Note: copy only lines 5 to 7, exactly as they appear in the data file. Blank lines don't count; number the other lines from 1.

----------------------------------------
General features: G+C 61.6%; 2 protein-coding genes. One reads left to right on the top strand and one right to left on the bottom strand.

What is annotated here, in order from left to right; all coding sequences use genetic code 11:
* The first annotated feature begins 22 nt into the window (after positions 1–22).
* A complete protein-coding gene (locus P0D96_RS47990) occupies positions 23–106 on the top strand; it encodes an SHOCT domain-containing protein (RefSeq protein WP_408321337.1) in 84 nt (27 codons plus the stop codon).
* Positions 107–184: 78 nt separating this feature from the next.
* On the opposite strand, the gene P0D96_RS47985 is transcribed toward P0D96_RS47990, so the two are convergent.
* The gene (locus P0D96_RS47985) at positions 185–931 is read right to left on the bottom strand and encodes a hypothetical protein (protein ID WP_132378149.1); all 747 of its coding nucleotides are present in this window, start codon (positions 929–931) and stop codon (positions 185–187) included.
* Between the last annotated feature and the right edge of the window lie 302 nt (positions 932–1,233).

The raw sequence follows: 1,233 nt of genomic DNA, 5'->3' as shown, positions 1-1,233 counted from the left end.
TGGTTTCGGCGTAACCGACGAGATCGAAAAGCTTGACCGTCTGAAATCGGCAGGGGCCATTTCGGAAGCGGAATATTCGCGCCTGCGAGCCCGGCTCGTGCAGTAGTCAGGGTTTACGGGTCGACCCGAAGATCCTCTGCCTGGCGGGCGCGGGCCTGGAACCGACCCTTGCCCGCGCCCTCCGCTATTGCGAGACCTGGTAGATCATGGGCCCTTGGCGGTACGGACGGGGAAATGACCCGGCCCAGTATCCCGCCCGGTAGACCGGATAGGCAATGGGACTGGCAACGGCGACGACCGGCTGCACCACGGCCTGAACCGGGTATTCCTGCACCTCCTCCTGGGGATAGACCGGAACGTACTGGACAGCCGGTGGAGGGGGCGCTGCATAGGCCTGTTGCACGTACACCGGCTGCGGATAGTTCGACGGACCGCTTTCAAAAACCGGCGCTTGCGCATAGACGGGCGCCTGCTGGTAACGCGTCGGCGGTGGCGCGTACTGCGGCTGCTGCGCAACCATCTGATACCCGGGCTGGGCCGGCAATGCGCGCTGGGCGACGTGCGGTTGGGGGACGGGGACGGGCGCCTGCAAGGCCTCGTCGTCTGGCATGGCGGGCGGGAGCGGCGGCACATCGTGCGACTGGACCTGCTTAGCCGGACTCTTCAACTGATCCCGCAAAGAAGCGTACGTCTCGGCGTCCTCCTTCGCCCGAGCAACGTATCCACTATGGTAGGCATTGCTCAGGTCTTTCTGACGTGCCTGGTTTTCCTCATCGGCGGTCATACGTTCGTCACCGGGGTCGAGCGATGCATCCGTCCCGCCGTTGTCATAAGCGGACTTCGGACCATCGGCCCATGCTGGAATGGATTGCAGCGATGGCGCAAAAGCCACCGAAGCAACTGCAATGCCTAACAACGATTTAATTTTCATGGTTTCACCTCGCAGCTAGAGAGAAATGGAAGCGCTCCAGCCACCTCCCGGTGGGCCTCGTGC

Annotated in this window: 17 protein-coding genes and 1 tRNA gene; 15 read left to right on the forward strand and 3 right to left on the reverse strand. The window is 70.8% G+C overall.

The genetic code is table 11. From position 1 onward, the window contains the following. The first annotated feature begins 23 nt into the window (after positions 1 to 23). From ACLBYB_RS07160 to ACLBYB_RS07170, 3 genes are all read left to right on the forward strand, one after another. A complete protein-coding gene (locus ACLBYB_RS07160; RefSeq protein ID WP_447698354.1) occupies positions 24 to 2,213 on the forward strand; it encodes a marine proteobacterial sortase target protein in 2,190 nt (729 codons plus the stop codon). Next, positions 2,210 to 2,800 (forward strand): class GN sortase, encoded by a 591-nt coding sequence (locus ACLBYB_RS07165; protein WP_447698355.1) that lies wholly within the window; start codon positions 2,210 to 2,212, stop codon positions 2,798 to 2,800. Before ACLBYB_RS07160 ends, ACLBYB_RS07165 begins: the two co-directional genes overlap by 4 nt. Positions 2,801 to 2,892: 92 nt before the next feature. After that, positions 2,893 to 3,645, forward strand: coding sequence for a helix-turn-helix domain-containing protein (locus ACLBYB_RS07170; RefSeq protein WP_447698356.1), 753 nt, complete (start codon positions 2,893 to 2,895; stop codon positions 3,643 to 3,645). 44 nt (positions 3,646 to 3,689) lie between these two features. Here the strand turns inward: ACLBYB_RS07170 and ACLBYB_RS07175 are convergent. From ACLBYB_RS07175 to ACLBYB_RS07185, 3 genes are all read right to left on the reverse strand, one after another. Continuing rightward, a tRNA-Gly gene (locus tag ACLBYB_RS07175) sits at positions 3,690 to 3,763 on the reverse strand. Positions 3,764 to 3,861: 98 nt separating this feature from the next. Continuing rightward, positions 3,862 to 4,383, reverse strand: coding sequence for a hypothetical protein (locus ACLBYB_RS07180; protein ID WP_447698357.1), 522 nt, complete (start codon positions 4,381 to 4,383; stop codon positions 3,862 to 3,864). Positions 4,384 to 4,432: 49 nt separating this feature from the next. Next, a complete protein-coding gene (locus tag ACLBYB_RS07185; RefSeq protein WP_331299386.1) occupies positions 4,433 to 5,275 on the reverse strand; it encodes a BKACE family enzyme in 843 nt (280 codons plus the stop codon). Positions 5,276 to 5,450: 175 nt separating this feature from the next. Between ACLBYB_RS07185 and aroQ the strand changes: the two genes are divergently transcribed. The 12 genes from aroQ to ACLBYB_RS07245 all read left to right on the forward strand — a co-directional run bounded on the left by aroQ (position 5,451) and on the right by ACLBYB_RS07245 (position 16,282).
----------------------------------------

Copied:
* Positions 107–184: 78 nt separating this feature from the next.
* On the opposite strand, the gene P0D96_RS47985 is transcribed toward P0D96_RS47990, so the two are convergent.
* The gene (locus P0D96_RS47985) at positions 185–931 is read right to left on the bottom strand and encodes a hypothetical protein (protein ID WP_132378149.1); all 747 of its coding nucleotides are present in this window, start codon (positions 929–931) and stop codon (positions 185–187) included.